Back in 2020, when the first Enola Holmes movie dropped to Netflix, it was a pleasant surprise. A fun young adult mystery film that was completely delightful and fun with Millie Bobby Brown showing off her acting chops as a lead, more than showing off that she is a true movie star in the making. So, when I say Enola Holmes 2 is more of the same, it’s not a dismissal of the film, nor a criticism, but rather exactly what it should be, another delightful mystery with Enola and her brother Sherlock.
Enola Holmes 2 sees the youngest Holmes sibling continue to partake in the real historical social changes of the UK in the Victorian era. Inspired by real life events of the Matchgirls’ Strike in 1888, the film is a wonderful little mystery through nineteenth century London, full of intrigue and social discussions. While it’s a little rough around the edges in terms of the mystery and the pacing, the sheer charm, delightful writing and the clever use of historical events create such a wonderful tone and thematic richness that it more than makes up for its shortcomings.
When a young girl (Serrana Su-Ling Bliss) comes to Enola Holmes (Millie Bobby Brown) with the case of her missing sister, Enola gets swept up into her first official case as a private detective, digging into factory dealings, stagecraft and upper-class ballrooms, while she is hunted by Superintendent Grail (David Thewlis) and Inspector Lestrade (Adeel Akhtar). Meanwhile, Enola’s brother, the famous Sherlock Holmes (Henry Cavill) is trying to solve a complex blackmail case, but it’s only together that Enola and Sherlock, with the help of Enola’s friends like their mother, Eudoria Holmes (Helena Bonham Carter), the Viscount Tewkesbury (Louis Partridge) and Edith (Susan Wokoma) can they hope to solve their cases.
Jack Thorne’s script is wonderfully charming, and that, along with a great feminist thematic focus, is its core strength. While there’s a lot to be said about a mystery film that has a wobbly, and potentially obvious mystery, Thorne’s writing and his use of historical social events creates a film that is able to push past the innate genre issues. The mystery is fine, it’s well constructed, and well implemented, it feels a little on the nose and obvious. It’s functional, but undercooked in ways, it has the occasional twist, but it mostly plays out as you’d expect. That being said, there is something really endearing about Thorne’s script. His writing of these characters and this world is just effortlessly joyous, even in its darkest moments, the light just shines. His use of fourth wall breaks and his charming characterisation breathes such delight into the film that they’re a pleasure to watch, even if the central mystery is lacking.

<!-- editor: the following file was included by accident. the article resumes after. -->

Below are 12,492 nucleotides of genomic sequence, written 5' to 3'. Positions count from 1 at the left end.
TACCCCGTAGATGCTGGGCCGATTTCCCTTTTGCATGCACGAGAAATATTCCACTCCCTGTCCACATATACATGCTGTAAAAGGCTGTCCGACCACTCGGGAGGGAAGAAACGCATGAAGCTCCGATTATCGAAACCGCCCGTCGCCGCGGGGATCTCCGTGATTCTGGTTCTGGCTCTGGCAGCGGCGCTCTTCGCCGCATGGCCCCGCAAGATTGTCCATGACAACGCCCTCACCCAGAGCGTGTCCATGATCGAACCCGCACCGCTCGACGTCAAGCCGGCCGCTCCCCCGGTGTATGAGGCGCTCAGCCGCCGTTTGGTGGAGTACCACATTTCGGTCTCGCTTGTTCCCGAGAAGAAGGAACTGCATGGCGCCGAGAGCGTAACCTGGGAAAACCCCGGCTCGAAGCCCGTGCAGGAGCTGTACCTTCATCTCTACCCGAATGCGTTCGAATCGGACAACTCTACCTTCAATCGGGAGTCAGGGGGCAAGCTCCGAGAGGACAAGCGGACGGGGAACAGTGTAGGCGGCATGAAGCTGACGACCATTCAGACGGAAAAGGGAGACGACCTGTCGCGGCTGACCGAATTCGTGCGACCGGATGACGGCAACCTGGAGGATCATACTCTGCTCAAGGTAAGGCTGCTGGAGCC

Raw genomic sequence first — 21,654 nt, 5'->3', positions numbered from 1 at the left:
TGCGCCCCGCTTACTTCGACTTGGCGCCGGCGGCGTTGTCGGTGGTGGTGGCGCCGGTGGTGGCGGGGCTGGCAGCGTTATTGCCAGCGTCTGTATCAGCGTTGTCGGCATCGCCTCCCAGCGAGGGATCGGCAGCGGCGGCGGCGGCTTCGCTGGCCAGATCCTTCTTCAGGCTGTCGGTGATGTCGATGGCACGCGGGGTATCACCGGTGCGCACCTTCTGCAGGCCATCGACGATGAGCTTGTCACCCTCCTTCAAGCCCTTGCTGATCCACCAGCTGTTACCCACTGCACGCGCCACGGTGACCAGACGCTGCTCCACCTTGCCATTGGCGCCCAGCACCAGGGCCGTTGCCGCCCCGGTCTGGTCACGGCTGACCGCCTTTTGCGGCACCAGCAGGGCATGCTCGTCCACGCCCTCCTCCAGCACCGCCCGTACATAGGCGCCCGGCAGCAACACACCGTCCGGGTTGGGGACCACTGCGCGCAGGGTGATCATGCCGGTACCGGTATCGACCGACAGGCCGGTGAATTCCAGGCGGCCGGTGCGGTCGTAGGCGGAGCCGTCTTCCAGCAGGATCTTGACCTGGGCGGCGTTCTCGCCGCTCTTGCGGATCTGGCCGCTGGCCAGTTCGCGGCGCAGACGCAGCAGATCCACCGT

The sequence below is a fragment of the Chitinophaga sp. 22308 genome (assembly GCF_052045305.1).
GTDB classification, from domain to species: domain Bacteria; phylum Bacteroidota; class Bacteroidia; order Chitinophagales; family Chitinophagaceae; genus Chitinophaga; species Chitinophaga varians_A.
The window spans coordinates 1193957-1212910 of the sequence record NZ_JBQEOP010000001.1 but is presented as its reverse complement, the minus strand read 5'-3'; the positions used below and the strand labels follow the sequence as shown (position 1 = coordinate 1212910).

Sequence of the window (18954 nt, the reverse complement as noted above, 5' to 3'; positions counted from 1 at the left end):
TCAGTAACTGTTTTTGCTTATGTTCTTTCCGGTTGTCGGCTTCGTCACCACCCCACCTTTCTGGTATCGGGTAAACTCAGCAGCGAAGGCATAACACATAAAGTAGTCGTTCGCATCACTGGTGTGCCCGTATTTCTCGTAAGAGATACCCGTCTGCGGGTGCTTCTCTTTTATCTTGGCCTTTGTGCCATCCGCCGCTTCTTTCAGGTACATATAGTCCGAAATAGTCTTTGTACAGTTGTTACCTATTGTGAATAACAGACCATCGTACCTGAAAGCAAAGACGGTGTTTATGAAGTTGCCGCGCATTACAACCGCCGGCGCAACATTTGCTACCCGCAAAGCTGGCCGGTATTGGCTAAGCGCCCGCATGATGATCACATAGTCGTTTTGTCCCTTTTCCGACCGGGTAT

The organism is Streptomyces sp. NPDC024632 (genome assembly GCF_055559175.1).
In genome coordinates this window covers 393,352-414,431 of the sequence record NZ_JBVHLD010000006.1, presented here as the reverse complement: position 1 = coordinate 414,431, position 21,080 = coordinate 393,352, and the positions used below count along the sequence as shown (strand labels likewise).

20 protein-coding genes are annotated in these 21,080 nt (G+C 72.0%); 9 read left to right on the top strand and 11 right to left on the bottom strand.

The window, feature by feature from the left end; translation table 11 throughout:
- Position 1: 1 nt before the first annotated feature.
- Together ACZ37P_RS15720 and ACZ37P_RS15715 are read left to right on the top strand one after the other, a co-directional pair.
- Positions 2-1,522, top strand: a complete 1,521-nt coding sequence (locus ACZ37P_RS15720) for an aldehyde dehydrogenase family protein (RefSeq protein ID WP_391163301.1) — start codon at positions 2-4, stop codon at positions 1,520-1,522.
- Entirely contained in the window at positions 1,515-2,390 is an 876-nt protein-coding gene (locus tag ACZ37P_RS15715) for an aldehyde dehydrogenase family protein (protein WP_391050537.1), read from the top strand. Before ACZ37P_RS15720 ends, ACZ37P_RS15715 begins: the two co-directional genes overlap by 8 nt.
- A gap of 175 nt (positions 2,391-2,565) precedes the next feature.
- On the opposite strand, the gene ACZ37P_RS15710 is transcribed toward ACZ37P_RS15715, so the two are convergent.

This is also bolstered by Thorne’s strength in thematically linking Enola’s plight as a young woman trying to do good and help people when everyone underestimates and looks down on her to the the Matchgirls’ Strike (the first woman led industrial strike against working conditions) and the way these women were treated in the factories leading to the strike. Thorne, along with director Harry Bradbeer (who also wrote the story with Thorne), create such a thematic richness in crafting this fictional mystery around the real-life social change in the 1800s that supports its feminist messaging and brings attention to an important moment in history.
While it’s easy for an actor to get pigeon holed when they play a character as iconic and popular as Eleven, Millie Bobby Brown once again shows that her capabilities as a lead go far beyond Hawkins. As with the film’s predecessor, Brown shows a movie star level of charm and charisma with Enola. She’s funny, wonderful, plays the awkwardness of a Holmes character perfectly, but with the heart provided to Enola with such openness. Brown is effortless with her performance, entirely winning and endearing.
Cavill is also a delight as Sherlock once more. He gets a lot more to do here than in the first film, which turns him from just playing an empathetic Sherlock and plays more into an emotionally detached detective (“don’t get emotional” he plainly says at crime scenes). It doesn’t undercut the work he does in the first film; he still has a warmth to his performance usually not seen in Sherlock performances, but he is on a case here, and it provides a different side to him, one that is a bit more familiar, yet uniquely Cavill’s take on the character.
The Enola Holmes movies are delightful. The sequel might be more of the same, but it’s just proof that that isn’t a bad thing at all. It’s fun, endearing and just a good time, a rather simple but effective film that is made with so much love and heart that you are easily won over by its charms. Bradbeer’s direction is simple and effective, with such a keen focus on the tone, making this yet another winning entry into what is now the Enola Holmes series.
Be the first to leave a review.